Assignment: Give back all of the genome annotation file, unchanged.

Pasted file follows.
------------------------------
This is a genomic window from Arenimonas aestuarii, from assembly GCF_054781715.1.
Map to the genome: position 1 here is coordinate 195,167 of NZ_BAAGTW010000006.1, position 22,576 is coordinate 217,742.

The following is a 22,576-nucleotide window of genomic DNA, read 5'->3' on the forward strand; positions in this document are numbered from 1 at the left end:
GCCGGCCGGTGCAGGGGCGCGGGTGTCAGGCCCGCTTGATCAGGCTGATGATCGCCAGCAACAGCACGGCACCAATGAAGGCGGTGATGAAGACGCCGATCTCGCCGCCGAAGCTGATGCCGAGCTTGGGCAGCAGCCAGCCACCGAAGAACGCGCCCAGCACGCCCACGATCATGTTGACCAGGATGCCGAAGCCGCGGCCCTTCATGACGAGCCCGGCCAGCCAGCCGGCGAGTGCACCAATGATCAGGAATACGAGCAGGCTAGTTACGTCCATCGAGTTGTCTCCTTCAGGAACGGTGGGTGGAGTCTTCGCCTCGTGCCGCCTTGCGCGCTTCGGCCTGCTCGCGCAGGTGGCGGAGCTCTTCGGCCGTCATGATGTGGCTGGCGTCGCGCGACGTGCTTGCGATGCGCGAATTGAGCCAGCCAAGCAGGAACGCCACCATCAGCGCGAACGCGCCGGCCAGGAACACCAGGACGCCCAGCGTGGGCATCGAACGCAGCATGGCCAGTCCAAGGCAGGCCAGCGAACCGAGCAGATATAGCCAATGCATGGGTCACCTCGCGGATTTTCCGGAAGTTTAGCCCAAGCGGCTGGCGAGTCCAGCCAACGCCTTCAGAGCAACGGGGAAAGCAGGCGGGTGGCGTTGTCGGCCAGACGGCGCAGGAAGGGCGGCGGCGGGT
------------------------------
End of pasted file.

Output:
This is a genomic window from Arenimonas aestuarii, from assembly GCF_054781715.1.
Map to the genome: position 1 here is coordinate 195,167 of NZ_BAAGTW010000006.1, position 22,576 is coordinate 217,742.

The following is a 22,576-nucleotide window of genomic DNA, read 5'->3' on the forward strand; positions in this document are numbered from 1 at the left end:
GCCGGCCGGTGCAGGGGCGCGGGTGTCAGGCCCGCTTGATCAGGCTGATGATCGCCAGCAACAGCACGGCACCAATGAAGGCGGTGATGAAGACGCCGATCTCGCCGCCGAAGCTGATGCCGAGCTTGGGCAGCAGCCAGCCACCGAAGAACGCGCCCAGCACGCCCACGATCATGTTGACCAGGATGCCGAAGCCGCGGCCCTTCATGACGAGCCCGGCCAGCCAGCCGGCGAGTGCACCAATGATCAGGAATACGAGCAGGCTAGTTACGTCCATCGAGTTGTCTCCTTCAGGAACGGTGGGTGGAGTCTTCGCCTCGTGCCGCCTTGCGCGCTTCGGCCTGCTCGCGCAGGTGGCGGAGCTCTTCGGCCGTCATGATGTGGCTGGCGTCGCGCGACGTGCTTGCGATGCGCGAATTGAGCCAGCCAAGCAGGAACGCCACCATCAGCGCGAACGCGCCGGCCAGGAACACCAGGACGCCCAGCGTGGGCATCGAACGCAGCATGGCCAGTCCAAGGCAGGCCAGCGAACCGAGCAGATATAGCCAATGCATGGGTCACCTCGCGGATTTTCCGGAAGTTTAGCCCAAGCGGCTGGCGAGTCCAGCCAACGCCTTCAGAGCAACGGGGAAAGCAGGCGGGTGGCGTTGTCGGCCAGACGGCGCAGGAAGGGCGGCGGCGGGT